A few weeks ago, I was invited to become a contributor to an American website, http://members.beforeitsnews.com/. The editor of their self-sufficiency section was a reader of my allotment blog (www.self-sufficientinsuburbia.blogspot.com) and wanted to include the material on their website. I would also be able to write to material specifically for the site. So I agreed to their request.
The following is the first article I have written specifically for the site. It's mainly for an American audience, hence the regular use of terms such as "here in Britain", nevertheless, it's as relevant to us "here in Britain" as it is to Americans.
In case the Euro collapses and the economy goes up in flames
It seems that the crisis in the Eurozone has dominated the news here in Britain for the past 18 months. One meeting of European ministers after another does nothing to alter the fundamental problem that the crisis exists because of debt. We have to go through the pain of paying down the debt before we are out of the woods on the Euro.
Britain isn’t a member of the Eurozone. We still have the pound. Yet we are at the mercy of the markets. The world’s two greatest currencies, the US dollar and the Euro, may not be legal tender here in Britain but what happens to them, and especially to the US and European economies, affects us directly. If the Euro really has been holed below the waterline by the debt iceberg and sinks, it will drag us down as well even though we are on a different currency ship, so large is the Euro. And likewise, when the budget crisis came close to crippling the US government earlier this year, we felt the cold chill here in Britain as well.
So, will the Euro collapse? It’s unlikely in my view. Countries like Germany don’t sit back and let their currencies and economies go to the wall. Nevertheless, we need to be prepared just in case the unlikely becomes a reality.
There is, however, one reality we need to prepare for. India and China have a third of the world’s population between them. They are developing rapidly. They are building up huge trade surpluses and sit on trillions of Euros and dollars they have earned from the West which we in turn have financed through debt.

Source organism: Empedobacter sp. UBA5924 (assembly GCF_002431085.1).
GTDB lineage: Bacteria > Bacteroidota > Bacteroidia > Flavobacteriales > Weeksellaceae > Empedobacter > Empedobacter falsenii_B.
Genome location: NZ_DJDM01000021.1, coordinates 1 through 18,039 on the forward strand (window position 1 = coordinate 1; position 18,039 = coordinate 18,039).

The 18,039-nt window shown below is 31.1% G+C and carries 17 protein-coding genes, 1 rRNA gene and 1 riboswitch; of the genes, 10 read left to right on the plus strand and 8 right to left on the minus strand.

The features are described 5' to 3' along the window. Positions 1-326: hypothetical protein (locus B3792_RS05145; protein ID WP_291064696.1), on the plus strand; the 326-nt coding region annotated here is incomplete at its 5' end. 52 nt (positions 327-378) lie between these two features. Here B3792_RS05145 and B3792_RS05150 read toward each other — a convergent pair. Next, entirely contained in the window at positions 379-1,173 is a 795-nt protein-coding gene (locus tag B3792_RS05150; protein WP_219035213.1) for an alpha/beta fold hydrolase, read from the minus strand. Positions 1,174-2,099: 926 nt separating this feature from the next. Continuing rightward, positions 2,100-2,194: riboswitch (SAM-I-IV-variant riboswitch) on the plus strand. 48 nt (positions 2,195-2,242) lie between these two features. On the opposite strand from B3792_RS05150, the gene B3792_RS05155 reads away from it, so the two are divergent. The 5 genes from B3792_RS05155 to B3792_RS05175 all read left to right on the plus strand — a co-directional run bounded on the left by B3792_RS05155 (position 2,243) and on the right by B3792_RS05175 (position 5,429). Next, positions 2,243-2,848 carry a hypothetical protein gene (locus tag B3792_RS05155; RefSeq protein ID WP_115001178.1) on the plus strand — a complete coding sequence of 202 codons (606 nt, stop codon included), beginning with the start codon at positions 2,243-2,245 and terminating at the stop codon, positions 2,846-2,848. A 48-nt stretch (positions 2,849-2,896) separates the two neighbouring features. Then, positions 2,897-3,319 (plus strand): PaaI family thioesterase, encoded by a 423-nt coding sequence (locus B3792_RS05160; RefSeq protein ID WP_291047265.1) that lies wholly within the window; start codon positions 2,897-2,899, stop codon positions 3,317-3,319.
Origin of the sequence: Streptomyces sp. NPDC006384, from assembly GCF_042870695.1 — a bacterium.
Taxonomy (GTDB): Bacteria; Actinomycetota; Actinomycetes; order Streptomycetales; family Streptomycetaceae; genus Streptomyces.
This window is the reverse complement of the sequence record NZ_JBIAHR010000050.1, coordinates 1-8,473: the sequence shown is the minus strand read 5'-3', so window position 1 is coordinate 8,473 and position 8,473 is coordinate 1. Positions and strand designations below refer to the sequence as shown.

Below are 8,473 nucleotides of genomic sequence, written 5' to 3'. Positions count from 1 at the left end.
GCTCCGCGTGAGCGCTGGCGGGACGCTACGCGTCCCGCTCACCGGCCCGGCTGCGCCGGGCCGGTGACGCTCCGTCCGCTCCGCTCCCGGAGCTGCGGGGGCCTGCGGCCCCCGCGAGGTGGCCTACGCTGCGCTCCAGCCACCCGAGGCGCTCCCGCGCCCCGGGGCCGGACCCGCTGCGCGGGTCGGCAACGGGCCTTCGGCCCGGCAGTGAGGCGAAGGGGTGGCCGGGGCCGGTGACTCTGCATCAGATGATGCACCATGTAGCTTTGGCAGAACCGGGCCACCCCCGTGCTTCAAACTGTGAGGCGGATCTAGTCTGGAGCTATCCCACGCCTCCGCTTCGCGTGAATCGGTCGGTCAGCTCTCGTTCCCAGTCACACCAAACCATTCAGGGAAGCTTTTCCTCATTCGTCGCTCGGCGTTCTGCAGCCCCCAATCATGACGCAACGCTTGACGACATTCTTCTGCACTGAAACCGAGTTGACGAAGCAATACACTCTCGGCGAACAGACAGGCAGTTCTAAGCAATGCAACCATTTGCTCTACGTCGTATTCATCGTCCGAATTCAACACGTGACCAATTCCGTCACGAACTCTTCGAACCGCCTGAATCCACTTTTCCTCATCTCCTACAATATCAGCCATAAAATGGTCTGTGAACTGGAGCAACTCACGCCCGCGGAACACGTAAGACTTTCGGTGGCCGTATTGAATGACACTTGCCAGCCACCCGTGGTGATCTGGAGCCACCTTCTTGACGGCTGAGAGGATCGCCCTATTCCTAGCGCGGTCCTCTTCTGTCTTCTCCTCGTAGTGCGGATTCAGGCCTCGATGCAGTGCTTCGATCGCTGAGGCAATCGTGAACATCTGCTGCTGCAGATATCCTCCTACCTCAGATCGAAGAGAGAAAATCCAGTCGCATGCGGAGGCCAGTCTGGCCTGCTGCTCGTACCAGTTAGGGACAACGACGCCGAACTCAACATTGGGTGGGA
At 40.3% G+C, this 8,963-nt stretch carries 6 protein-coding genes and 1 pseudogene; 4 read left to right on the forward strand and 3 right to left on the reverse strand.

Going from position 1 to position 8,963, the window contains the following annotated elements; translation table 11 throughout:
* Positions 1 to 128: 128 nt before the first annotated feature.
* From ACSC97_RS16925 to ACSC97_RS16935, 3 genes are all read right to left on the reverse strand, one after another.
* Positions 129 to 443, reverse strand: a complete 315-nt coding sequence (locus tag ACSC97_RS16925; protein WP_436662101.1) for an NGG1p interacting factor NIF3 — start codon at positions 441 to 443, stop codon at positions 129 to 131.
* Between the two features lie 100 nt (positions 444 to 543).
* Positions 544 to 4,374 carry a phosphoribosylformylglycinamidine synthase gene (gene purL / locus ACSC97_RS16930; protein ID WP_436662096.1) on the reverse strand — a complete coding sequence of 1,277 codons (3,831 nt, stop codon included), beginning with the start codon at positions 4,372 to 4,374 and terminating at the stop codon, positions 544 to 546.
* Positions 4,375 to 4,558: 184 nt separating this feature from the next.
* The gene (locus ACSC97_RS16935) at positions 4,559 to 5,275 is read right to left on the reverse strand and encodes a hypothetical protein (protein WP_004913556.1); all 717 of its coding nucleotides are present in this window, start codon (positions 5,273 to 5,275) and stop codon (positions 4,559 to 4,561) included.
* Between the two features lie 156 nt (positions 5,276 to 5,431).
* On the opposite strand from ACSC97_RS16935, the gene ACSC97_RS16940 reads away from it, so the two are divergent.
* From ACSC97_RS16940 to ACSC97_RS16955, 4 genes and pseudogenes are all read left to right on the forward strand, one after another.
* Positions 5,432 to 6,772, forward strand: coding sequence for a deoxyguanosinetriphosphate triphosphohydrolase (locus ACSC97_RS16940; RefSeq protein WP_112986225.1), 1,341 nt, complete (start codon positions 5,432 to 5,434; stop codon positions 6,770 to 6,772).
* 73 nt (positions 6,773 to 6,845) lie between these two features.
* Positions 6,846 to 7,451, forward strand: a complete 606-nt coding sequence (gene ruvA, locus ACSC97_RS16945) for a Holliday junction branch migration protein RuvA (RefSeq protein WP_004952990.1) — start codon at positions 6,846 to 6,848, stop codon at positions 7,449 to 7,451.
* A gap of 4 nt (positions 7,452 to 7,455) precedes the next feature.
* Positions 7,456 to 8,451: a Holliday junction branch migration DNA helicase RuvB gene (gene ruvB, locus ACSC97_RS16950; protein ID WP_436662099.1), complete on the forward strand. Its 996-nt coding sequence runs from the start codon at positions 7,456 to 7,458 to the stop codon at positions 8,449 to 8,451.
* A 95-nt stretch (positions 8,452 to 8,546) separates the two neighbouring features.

Both countries now have the wealth and foreign currency to pay for the improved lifestyles that so many want. Standards of living for a growing part of the populations of both countries are increasing. Middle class, westernised habits are creeping in to daily life, such as higher meat consumption, car ownership, possession of large quantities of consumer goods.
The considerable increase in the price of food in the last few years is a warning that the emergence of China and India will increase competition for global resources in the years ahead. The days of cheap commodities such as wheat and oil are fading. Okay, I accept there are other factors driving higher prices as well, such as extreme weather conditions damaging crop production. Nevertheless, the growing economic power of China and India will not go away.
This was one of the driving factors that made me rethink my lifestyle two years ago. I had worked in London for nearly 10 years. Then the opportunity came along to return to my home on Tyneside in the North East of England where we have a little bit of land. This was the life changing moment when I decided I was going to grow my own food and become independent of the food supply chain.
If the economy goes up in smoke, the Euro sinks or the Chinese and Indian’s outbid us for the world’s food supplies, I should be ready. We aren’t self-sufficient yet but we are getting close. We live on the urban fringe and are able to demonstrate that self-sufficiency in or close to an urban area is possible.
But it’s not just about me. In showing it is possible to become self-sufficient and independent, I want others to follow. That’s why I keep a blog (www.self-sufficientinsuburbia.blogspot.com) and we make programmes about how we are getting on. The latest covers how we coped with October. So if you want to see how we do self-sufficiency in the North East of England, view the video: